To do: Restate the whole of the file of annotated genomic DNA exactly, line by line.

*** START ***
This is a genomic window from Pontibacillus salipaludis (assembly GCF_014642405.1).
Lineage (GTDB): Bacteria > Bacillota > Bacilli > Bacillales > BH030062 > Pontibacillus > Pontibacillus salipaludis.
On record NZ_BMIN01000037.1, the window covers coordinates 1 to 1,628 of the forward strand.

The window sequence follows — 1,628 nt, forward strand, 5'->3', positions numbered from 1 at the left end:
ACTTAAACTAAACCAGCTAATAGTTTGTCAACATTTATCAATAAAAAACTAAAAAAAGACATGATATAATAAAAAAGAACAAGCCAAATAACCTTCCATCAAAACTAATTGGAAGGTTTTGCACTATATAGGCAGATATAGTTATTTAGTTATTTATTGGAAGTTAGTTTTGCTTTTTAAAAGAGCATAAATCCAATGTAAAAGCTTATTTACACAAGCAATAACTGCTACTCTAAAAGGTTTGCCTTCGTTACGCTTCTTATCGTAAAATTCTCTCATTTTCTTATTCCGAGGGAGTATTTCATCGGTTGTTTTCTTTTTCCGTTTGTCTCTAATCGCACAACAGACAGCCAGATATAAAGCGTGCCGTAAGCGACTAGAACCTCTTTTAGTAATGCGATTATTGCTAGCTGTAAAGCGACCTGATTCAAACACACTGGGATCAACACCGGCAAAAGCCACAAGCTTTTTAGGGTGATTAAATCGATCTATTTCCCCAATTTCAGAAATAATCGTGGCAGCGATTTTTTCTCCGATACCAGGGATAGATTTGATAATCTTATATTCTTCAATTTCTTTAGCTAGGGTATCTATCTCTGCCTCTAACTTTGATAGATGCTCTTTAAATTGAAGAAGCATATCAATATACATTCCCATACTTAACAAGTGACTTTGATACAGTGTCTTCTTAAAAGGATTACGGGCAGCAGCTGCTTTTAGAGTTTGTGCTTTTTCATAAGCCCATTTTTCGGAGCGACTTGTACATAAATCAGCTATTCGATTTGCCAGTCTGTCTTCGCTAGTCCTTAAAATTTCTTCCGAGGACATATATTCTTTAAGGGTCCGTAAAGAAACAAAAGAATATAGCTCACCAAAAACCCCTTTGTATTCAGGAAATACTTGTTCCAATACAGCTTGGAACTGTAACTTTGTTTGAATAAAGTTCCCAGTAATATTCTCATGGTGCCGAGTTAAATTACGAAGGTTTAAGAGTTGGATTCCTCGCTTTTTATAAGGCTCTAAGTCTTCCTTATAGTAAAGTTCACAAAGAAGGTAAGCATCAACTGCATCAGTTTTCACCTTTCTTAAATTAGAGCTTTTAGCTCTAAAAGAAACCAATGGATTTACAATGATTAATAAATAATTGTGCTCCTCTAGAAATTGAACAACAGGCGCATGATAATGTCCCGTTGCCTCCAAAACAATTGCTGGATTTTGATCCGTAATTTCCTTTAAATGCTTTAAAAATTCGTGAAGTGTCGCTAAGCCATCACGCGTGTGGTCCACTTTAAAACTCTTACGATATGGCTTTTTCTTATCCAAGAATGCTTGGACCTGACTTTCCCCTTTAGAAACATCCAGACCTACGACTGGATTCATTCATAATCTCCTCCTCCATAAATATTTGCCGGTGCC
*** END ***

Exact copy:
This is a genomic window from Pontibacillus salipaludis (assembly GCF_014642405.1).
Lineage (GTDB): Bacteria > Bacillota > Bacilli > Bacillales > BH030062 > Pontibacillus > Pontibacillus salipaludis.
On record NZ_BMIN01000037.1, the window covers coordinates 1 to 1,628 of the forward strand.

The window sequence follows — 1,628 nt, forward strand, 5'->3', positions numbered from 1 at the left end:
ACTTAAACTAAACCAGCTAATAGTTTGTCAACATTTATCAATAAAAAACTAAAAAAAGACATGATATAATAAAAAAGAACAAGCCAAATAACCTTCCATCAAAACTAATTGGAAGGTTTTGCACTATATAGGCAGATATAGTTATTTAGTTATTTATTGGAAGTTAGTTTTGCTTTTTAAAAGAGCATAAATCCAATGTAAAAGCTTATTTACACAAGCAATAACTGCTACTCTAAAAGGTTTGCCTTCGTTACGCTTCTTATCGTAAAATTCTCTCATTTTCTTATTCCGAGGGAGTATTTCATCGGTTGTTTTCTTTTTCCGTTTGTCTCTAATCGCACAACAGACAGCCAGATATAAAGCGTGCCGTAAGCGACTAGAACCTCTTTTAGTAATGCGATTATTGCTAGCTGTAAAGCGACCTGATTCAAACACACTGGGATCAACACCGGCAAAAGCCACAAGCTTTTTAGGGTGATTAAATCGATCTATTTCCCCAATTTCAGAAATAATCGTGGCAGCGATTTTTTCTCCGATACCAGGGATAGATTTGATAATCTTATATTCTTCAATTTCTTTAGCTAGGGTATCTATCTCTGCCTCTAACTTTGATAGATGCTCTTTAAATTGAAGAAGCATATCAATATACATTCCCATACTTAACAAGTGACTTTGATACAGTGTCTTCTTAAAAGGATTACGGGCAGCAGCTGCTTTTAGAGTTTGTGCTTTTTCATAAGCCCATTTTTCGGAGCGACTTGTACATAAATCAGCTATTCGATTTGCCAGTCTGTCTTCGCTAGTCCTTAAAATTTCTTCCGAGGACATATATTCTTTAAGGGTCCGTAAAGAAACAAAAGAATATAGCTCACCAAAAACCCCTTTGTATTCAGGAAATACTTGTTCCAATACAGCTTGGAACTGTAACTTTGTTTGAATAAAGTTCCCAGTAATATTCTCATGGTGCCGAGTTAAATTACGAAGGTTTAAGAGTTGGATTCCTCGCTTTTTATAAGGCTCTAAGTCTTCCTTATAGTAAAGTTCACAAAGAAGGTAAGCATCAACTGCATCAGTTTTCACCTTTCTTAAATTAGAGCTTTTAGCTCTAAAAGAAACCAATGGATTTACAATGATTAATAAATAATTGTGCTCCTCTAGAAATTGAACAACAGGCGCATGATAATGTCCCGTTGCCTCCAAAACAATTGCTGGATTTTGATCCGTAATTTCCTTTAAATGCTTTAAAAATTCGTGAAGTGTCGCTAAGCCATCACGCGTGTGGTCCACTTTAAAACTCTTACGATATGGCTTTTTCTTATCCAAGAATGCTTGGACCTGACTTTCCCCTTTAGAAACATCCAGACCTACGACTGGATTCATTCATAATCTCCTCCTCCATAAATATTTGCCGGTGCC